We are developing the social individualist meta-context for the future. From the very serious to the extremely frivolous... lets see what is on the mind of the Samizdata people.

Samizdata, derived from Samizdat /n. - a system of clandestine publication of banned literature in the USSR [Russ.,= self-publishing house]

Samizdata quote of the day

We’ve all felt that need to tell the hard truth. Assert the raw and unadorned core repeatedly and dogmatically. React with righteous anger and fury, even without elaboration, to the point of being downright offensive. There is a role for this. Injustice in our midst — and there is so much of it — cries out for it. I wouldn’t call this brutalist. I would call this righteous passion, and it is what we should feel when we look at ugly and immoral things like war, the prison state, mass surveillance, routine violations of people’s rights. The question is whether this style of argument defines us or whether we can go beyond it, not only to lash out in reaction — to dwell only in raw oppositional emotion — but also to see a broad and positive alternative.

Jeffrey Tucker, whose recent essay on what he sees as being the less charming features of libertarian commentary has provoked quite a storm, thereby validating his point.

Not just physics, Indigenous Australian physics

As JGrossman, one of the commenters to the Guardian article I will quote extensively below, says of it, there are some views to which the only possible response is to quote the physicist Wolfgang Pauli:

This is not only not right, it is not even wrong.

The article I am about to quote falls, crashes and burns into that category.

Some background: the writer, Dawn Casey, is an Australian museum director and a well known Indigenous (i.e. Australian aboriginal) public figure. Warren Mundine, mentioned in the article as head of Tony Abbott’s Indigenous Council, is of the same heritage. Christopher Pyne, the Australian Education Minister, isn’t. How sad that one needs to spell out such things to understand what is being debated here. Here is what Dawn Casey writes:

Last week, Warren Mundine, head of the prime minister’s Indigenous council, was quoted in the Australian as saying that it is ridiculous to include an Indigenous culture perspective in the teaching of science and maths. Mundine said: “I agree with Christopher Pyne, I think in some areas we have got ridiculous. What is Indigenous physics? Physics is physics. If we are to compete in the job market we must learn technology and engineering, we need to be taught subjects properly.

“I agree that we need to reassess the curriculum because we need real units that teach the subjects without this ridiculous insertion of culture, the idea that you have to have an indigenous or Asian perspective, to be frank, is silly. The sciences and maths should be taught properly.”

Mundine’s comments add nothing to the very important debates on what should be included in the national curriculum and how children, regardless of their cultural background, should be taught. They ignore that culture permeates everything we do — including maths and physics — and reinforces stereotypical views that Indigenous culture is only about language, kinships systems and hunting and gathering – important as they are.


For centuries, people from all cultural backgrounds have been developing ideas andsolving problems. Euclid who lived in Alexandria more than 2000 years ago laid the foundations for mathematics. Australia’s Aboriginal people represent the longest-living culture on earth. It is incredible that our culture should be treated as a stand-alone subject or as part of the humanities.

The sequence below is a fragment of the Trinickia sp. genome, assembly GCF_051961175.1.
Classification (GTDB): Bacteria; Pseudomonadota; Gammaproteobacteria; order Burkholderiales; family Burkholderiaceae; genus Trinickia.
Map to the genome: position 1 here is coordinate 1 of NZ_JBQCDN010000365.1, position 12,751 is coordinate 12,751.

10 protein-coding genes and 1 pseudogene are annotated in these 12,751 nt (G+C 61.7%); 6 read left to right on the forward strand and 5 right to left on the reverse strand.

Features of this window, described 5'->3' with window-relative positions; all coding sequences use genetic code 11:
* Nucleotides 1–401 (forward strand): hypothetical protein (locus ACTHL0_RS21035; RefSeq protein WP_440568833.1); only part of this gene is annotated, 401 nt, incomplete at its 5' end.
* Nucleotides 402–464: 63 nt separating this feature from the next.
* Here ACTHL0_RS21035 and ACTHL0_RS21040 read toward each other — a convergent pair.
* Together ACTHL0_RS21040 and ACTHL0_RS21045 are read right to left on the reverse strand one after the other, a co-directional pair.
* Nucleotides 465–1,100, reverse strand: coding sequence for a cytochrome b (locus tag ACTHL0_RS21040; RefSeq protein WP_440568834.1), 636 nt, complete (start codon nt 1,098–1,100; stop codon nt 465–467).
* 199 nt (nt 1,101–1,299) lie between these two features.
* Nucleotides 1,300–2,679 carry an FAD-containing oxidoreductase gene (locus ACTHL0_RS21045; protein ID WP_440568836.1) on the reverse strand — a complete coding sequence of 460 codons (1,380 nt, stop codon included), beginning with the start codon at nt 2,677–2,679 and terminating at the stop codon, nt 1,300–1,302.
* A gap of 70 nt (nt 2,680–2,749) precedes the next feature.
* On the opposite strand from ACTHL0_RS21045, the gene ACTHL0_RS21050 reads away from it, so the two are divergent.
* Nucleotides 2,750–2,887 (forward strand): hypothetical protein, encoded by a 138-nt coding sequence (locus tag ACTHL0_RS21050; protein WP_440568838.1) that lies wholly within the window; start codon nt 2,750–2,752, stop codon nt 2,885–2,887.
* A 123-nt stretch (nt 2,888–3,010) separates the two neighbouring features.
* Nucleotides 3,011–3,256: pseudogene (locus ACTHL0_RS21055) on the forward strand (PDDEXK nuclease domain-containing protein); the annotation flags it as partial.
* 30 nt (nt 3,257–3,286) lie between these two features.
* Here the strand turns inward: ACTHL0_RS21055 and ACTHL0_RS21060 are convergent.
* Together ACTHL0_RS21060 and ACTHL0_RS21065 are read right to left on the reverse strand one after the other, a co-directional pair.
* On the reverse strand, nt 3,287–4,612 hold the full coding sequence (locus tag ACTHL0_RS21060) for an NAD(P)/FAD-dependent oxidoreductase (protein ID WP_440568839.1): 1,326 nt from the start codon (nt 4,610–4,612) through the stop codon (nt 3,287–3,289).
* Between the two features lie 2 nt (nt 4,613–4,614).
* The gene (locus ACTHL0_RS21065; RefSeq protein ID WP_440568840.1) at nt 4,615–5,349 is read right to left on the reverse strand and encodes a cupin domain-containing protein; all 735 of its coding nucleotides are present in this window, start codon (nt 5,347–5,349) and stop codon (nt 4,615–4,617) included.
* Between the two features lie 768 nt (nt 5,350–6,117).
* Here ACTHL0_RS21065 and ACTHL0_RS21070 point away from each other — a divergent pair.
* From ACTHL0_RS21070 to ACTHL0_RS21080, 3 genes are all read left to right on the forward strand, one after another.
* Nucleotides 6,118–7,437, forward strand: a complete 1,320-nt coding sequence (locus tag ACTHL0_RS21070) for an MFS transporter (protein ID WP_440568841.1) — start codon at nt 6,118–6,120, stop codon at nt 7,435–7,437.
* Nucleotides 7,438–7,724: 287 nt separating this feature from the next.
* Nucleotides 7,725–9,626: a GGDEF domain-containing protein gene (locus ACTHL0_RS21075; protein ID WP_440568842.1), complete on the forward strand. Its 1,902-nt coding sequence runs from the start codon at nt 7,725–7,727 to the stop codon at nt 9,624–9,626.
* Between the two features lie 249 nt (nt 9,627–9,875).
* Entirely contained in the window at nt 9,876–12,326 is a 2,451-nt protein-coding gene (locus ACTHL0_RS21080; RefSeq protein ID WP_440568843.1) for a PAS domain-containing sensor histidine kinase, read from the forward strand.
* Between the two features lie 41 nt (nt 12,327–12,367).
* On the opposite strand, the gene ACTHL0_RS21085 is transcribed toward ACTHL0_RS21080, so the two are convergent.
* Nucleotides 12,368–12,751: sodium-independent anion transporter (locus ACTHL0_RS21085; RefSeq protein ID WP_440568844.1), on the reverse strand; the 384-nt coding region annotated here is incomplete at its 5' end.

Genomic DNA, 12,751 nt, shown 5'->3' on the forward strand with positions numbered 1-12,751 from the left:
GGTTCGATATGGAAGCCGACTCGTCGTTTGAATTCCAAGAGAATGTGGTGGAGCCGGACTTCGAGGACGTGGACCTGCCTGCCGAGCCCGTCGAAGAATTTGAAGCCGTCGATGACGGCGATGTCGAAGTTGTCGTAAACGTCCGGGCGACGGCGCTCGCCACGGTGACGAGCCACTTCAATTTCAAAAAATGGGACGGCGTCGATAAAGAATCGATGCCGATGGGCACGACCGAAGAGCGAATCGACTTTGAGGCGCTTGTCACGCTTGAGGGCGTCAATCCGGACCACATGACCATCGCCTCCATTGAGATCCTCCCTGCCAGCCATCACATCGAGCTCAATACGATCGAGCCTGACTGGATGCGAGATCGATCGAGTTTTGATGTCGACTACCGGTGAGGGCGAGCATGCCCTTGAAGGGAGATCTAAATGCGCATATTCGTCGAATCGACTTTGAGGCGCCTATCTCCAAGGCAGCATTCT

To go back to a time when Aboriginal and Torres Strait Islander culture was put into an ethnographic box, as some sort of anthropological curiosity, and excluded from the breadth of mainstream knowledge, including maths and science, is to disadvantage all Australians.

The commenter who quoted Wolfgang Pauli chose his example well. Pauli was born in Germany but had to flee to the United States in 1940 because of his Jewish ancestry. So he would have been familiar in his own life with the concepts of “Jewish physics” and “German physics”. One can guess what he would have made of “Indigenous physics”.

Samizdata quote of the day

The government lost the crypto-wars. Crypto is now freely available, but in a sense they won because there are so many ways at people’s data that bypass the cryptography. What we’re learning from the Snowden documents is not that the NSA and GCHQ can break cryptography but that they can very often render it irrelevant… They exploit bad implementations, bugs in hardware and software, default keys, weak keys, or they go in and break systems and steal data.

Bruce Schneier

No one needs Vince Cable

The idea that Vince Cable is a statist thug is hardly controversial in these parts. Moreover he affects some of the same nauseating fatherly manner as the late Tony Benn, and frankly they have more than a little in common. Well, not the dead bit yet. Sadly this approach is something folks in Britain are total suckers for, and indeed my utter hatred for these people is often greeted with genuine bafflement.

“Yes, I grant you he may not always be right,” they say, giving me a bemused smile, “and he a bit of a leftie, but he is such a nice chap!”

Generally the sound of my grinding teeth goes unnoticed as I try to resist the urge to shout “it’s a tactic you guileless English moron!”

Cable is someone who is strongly of the view his notions of what other people can earn should have the violence backed power of the state enforcing them. In short, he agrees with the approach of Castro’s Cuba, he is just willing to set the maximum wage rather higher. But in principle… yeah.

If he does not ‘understand’ why someone else earns the amount they earn, it must not be allowed.

What I have never ‘understood’ is how anyone could regard the LibDems as a party of civil liberties when you tot up all the pluses and minuses. Indeed if the Tories are the Stupid Party, Labour is the Evil Party… then the LibDems are perhaps the Incoherent Party.

Tony Benn, elder political figure, colossus of the left…

…and apologist for the greatest mass murder in human history, Mao Tse-tung, has died. He outlived by some 38 years the 50–60 million people who were murdered directly or starved to death at the behest of the Chinese Communist Party that he so admired in his moronic youth.

Piers Morgan’s deserved fall from grace